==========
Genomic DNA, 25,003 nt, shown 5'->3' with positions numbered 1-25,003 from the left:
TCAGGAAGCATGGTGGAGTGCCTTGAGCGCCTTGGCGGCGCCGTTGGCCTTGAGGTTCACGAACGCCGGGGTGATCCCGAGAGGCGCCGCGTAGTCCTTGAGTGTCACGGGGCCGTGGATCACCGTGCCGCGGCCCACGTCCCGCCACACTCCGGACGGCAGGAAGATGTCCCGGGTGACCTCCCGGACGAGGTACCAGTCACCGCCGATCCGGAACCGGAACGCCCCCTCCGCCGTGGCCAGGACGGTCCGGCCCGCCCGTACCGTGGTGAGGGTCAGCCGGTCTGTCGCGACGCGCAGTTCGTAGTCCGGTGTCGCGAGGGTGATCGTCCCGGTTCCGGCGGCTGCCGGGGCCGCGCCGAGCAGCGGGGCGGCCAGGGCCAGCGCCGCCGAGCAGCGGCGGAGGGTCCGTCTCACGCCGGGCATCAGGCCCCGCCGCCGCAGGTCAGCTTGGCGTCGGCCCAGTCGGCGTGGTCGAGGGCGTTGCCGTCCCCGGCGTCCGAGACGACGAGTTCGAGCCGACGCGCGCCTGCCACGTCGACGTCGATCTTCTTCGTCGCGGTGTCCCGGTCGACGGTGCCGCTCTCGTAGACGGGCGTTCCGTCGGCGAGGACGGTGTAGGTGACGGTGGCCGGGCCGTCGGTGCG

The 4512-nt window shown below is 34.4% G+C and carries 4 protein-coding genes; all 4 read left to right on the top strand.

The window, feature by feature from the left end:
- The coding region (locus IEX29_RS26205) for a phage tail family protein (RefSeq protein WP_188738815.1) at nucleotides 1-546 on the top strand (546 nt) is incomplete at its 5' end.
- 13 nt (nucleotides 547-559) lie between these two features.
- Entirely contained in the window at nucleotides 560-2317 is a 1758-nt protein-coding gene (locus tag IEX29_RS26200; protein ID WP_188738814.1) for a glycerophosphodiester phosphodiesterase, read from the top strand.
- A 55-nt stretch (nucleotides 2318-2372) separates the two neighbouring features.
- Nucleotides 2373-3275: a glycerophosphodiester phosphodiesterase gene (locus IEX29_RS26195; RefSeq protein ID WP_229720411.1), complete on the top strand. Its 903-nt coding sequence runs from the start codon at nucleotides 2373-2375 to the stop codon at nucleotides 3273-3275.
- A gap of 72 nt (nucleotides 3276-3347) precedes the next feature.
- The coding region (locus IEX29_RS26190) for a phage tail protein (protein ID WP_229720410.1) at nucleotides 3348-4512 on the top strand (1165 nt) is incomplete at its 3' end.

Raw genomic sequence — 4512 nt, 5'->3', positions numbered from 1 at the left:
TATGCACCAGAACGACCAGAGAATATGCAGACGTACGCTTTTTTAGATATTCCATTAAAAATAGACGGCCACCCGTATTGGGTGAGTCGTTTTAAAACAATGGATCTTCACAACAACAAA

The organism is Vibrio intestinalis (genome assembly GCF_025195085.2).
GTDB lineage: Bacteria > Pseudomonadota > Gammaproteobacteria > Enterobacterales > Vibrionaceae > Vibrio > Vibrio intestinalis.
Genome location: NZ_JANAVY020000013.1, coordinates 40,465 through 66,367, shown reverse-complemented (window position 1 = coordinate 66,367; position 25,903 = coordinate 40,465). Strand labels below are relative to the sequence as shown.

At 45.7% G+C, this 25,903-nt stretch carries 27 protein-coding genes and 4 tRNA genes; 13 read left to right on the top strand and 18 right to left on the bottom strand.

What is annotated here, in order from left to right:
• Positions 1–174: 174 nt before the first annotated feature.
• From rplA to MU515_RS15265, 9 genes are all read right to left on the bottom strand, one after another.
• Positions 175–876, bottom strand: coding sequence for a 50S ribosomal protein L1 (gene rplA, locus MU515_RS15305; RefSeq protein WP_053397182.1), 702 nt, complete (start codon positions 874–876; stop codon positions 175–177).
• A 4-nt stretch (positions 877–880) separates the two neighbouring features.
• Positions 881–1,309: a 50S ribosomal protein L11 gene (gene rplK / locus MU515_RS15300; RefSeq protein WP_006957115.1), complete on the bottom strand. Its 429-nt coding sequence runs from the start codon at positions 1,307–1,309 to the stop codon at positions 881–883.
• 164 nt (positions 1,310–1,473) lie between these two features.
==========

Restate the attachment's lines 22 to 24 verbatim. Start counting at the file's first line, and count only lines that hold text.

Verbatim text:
• A 4-nt stretch (positions 877–880) separates the two neighbouring features.
• Positions 881–1,309: a 50S ribosomal protein L11 gene (gene rplK / locus MU515_RS15300; RefSeq protein WP_006957115.1), complete on the bottom strand. Its 429-nt coding sequence runs from the start codon at positions 1,307–1,309 to the stop codon at positions 881–883.
• 164 nt (positions 1,310–1,473) lie between these two features.